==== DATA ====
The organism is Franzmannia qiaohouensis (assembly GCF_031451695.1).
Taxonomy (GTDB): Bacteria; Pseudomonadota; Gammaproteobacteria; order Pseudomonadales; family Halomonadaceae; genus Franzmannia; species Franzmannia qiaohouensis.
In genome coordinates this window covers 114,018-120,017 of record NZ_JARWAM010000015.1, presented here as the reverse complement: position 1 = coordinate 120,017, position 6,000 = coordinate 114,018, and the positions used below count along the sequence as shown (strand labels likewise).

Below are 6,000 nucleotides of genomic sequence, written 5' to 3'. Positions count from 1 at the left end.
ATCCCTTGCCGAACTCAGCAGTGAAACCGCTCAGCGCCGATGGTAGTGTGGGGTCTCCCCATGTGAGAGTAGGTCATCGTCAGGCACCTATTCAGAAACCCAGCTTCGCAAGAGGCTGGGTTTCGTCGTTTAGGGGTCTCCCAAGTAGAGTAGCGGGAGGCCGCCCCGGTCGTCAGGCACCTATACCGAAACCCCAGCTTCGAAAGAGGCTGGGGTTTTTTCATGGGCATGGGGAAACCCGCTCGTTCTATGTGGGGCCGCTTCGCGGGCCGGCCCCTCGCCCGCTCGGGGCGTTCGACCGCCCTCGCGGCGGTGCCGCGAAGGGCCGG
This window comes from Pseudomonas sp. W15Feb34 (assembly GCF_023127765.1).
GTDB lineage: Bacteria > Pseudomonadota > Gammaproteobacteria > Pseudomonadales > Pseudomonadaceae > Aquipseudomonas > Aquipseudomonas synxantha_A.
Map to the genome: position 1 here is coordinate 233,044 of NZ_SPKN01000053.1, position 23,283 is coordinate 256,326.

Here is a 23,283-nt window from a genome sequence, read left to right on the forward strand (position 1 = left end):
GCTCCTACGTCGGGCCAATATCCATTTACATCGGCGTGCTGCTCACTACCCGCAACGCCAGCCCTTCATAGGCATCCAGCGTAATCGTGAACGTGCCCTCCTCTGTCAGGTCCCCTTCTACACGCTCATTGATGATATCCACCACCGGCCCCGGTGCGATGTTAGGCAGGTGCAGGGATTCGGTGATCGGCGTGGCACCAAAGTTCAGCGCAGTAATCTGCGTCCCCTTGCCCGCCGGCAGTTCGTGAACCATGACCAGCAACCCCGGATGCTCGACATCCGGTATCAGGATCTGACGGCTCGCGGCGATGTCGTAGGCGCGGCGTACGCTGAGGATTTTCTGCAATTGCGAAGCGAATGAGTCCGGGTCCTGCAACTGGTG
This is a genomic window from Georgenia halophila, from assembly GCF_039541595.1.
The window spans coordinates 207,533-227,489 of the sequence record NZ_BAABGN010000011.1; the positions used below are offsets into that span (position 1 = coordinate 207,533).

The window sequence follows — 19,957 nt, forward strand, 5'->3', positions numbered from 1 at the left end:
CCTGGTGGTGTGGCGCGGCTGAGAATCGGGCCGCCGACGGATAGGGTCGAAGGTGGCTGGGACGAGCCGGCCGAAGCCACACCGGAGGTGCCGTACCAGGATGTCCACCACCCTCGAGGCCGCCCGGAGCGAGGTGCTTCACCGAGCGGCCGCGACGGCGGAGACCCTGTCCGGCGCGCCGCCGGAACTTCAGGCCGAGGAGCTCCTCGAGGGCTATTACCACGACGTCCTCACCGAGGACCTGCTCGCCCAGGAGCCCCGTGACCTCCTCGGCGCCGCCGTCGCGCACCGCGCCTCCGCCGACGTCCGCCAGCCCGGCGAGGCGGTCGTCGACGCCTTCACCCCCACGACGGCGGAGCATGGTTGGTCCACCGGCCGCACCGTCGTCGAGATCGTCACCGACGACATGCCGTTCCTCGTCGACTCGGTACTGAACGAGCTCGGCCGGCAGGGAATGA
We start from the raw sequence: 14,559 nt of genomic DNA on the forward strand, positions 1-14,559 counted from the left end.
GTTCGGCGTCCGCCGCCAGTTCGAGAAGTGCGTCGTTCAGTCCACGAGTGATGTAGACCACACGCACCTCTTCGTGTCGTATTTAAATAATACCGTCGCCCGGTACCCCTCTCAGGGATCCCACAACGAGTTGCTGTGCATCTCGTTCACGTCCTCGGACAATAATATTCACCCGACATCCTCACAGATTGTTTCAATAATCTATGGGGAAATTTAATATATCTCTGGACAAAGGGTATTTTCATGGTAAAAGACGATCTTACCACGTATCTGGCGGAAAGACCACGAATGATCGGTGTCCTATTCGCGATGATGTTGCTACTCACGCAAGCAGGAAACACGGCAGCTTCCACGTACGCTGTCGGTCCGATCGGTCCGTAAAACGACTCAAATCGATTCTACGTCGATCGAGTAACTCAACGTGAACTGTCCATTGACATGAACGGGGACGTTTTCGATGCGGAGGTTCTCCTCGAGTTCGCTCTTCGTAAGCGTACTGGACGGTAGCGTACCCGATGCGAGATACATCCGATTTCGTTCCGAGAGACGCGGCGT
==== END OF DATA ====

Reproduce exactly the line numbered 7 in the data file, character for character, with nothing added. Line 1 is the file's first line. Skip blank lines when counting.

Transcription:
GTDB lineage: Bacteria > Pseudomonadota > Gammaproteobacteria > Pseudomonadales > Pseudomonadaceae > Aquipseudomonas > Aquipseudomonas synxantha_A.